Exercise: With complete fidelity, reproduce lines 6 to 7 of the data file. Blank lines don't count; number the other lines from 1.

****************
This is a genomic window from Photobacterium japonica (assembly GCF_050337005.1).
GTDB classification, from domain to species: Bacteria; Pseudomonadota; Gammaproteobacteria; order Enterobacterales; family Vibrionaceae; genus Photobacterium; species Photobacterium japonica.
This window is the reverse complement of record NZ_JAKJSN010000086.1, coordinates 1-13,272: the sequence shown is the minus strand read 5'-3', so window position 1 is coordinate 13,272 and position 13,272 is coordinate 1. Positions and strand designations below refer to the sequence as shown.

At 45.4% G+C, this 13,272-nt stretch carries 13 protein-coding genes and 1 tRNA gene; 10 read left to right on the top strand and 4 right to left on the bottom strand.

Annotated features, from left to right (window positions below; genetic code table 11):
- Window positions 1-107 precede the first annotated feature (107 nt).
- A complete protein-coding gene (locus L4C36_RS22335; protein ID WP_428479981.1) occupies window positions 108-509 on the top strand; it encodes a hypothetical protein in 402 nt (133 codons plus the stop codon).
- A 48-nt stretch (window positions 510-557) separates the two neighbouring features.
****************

- Window positions 1-107 precede the first annotated feature (107 nt).
- A complete protein-coding gene (locus L4C36_RS22335; protein ID WP_428479981.1) occupies window positions 108-509 on the top strand; it encodes a hypothetical protein in 402 nt (133 codons plus the stop codon).